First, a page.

US 4238686 A
Localized nonuniformities in semiconductor crystals are analyzed by scanning the semiconductor surface with an electron beam and detecting and analyzing the radiation that is generated at the semiconductor surface by the electron beam and which passes through the semiconductor crystal.
1. A method of analyzing localized nonuniformities in luminescing materials comprising the steps of:
scanning a surface of the luminescing material with an electron beam;
detecting the radiation produced by said electron beam which passes through said semiconductor; and
analyzing the intensity of said transmitted radiation.
2. A method as recited in claim 1 in which said luminescing material is a semiconductor.
3. A method as recited in claim 2 in which said semiconductor is a Group III-V compound.
4. A method as recited in claim 1 or 3 in which said electron beam has an energy between 10 and 30 kev.
5. A method as recited in claim 4 in which said electron beam has a width between 100 and 200 Angstroms.
6. A method as recited in claim 5 in which said semiconductor is selected from the group consisting of GaAs, GaAlAs, InGaAsP and InP.
7. A method as recited in claim 1 comprising the further step of scanning said semiconductor surface with a second electron beam, said second electron beam striking said semiconductor surface at a direction differing from said direction of said first electron beam.
This invention is concerned with a method for analyzing localized nonuniformities in luminescing materials such as semiconductors.
The presence of localized nonuniformities in luminescing materials, including semiconductors, is of both theoretical and practical importance. The practical importance of understanding and analyzing such nonuniformities, for example, defects, dislocations and growth striations in semiconductors arises because they may greatly alter device performance even to the point of rendering the device inoperative or greatly reducing device efficiency and lifetime. Early detection of such nonuniformities in the semiconductor device processing sequence is desirable because of the potential savings in device processing costs as the device processing sequence may be terminated if the semiconductor crystal is found to be defective. Accordingly, techniques have been devised to detect and analyze nonuniformities.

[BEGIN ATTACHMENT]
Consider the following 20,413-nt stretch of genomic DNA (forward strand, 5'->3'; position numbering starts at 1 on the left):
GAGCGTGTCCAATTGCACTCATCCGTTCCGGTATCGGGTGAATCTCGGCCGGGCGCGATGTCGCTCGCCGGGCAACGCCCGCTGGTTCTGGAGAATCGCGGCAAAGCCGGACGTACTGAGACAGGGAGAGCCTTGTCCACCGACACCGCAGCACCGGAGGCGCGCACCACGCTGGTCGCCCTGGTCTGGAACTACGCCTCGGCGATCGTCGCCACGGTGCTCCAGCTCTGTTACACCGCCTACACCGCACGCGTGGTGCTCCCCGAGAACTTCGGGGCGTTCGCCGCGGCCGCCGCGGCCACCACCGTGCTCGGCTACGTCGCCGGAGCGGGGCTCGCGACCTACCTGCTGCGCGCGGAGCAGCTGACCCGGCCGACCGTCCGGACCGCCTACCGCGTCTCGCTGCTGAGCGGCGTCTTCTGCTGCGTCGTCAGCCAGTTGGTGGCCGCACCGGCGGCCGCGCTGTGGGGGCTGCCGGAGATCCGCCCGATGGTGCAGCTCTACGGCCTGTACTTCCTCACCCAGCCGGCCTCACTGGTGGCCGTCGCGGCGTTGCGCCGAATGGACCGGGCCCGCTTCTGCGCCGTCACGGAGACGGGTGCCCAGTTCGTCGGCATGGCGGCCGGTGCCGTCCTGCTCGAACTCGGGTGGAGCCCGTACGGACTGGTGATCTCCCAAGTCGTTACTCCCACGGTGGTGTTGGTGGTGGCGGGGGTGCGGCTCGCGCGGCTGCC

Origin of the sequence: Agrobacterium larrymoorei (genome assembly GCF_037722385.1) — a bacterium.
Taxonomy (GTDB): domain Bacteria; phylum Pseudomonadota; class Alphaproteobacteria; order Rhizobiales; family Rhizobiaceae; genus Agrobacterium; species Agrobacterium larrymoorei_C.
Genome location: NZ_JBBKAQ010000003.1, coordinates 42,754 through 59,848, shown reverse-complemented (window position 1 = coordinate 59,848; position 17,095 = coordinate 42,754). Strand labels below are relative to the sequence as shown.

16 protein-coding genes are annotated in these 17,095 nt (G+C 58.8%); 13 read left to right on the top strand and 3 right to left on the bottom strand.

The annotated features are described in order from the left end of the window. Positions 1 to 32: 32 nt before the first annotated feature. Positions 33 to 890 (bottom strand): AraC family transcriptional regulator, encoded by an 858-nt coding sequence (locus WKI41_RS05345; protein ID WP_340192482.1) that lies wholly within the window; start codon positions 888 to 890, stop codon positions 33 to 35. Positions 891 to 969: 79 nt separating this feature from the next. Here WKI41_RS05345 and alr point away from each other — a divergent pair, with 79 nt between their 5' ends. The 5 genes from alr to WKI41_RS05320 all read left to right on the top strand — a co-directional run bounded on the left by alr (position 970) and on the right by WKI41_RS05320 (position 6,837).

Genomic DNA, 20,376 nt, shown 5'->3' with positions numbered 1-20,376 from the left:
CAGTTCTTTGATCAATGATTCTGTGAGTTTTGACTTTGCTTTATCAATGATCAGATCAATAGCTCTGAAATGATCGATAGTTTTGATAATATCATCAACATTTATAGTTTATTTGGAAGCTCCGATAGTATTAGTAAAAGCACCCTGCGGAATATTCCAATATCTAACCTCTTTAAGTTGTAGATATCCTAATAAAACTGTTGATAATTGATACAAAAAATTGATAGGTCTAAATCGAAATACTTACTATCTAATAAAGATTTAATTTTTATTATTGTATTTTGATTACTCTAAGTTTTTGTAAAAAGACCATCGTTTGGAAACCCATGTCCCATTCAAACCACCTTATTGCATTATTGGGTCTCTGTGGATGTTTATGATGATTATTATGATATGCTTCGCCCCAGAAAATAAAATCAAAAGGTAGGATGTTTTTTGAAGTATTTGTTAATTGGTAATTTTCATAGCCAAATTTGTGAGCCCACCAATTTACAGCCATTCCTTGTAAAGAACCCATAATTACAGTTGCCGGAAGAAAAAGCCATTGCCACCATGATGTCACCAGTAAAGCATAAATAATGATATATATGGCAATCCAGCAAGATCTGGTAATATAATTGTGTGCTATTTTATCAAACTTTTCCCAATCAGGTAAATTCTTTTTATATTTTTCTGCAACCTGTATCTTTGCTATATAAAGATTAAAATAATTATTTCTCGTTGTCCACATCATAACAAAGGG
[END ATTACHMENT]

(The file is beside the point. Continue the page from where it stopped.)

Some techniques, for example, etching, are useful in studying nonuniformities such as dislocations. However, they are inherently destructive of the material under study and are therefore not useful in testing all devices going through a processing sequence.
Several nondestructive approaches to analyzing localized nonuniformities, including the use of optical and electron beam techniques, have been tried. The optical techniques are limited in resolution by the relatively long wavelength of the light used. The attention of those people studying nonuniformities in semiconductors has therefore been directed towards use of an electron beam, with its promise of resolution better than that attainable with optical techniques, to study nonuniformities. Two exemplary electron beam methdods that are representative of the prior art will be briefly described.
The first method uses an electron beam scanned across the surface of a semiconductor crystal to produce electron-hole pairs in the semiconductor. Electrical contacts are made to opposite surfaces of the semiconductor and an internal electric field will, under appropriate conditions, separate the electrons and holes and cause an external electrical current to flow. The magnitude of the current, which is a function of the electron-hole recombination time, yields information as to the presence of defects and growth striations. Nonuniformities, such as defects and growth striations, alter the recombination time and are recognized by changes in the external current. This method is commonly referred to by the acronym, EBIC, for electron beam induced current.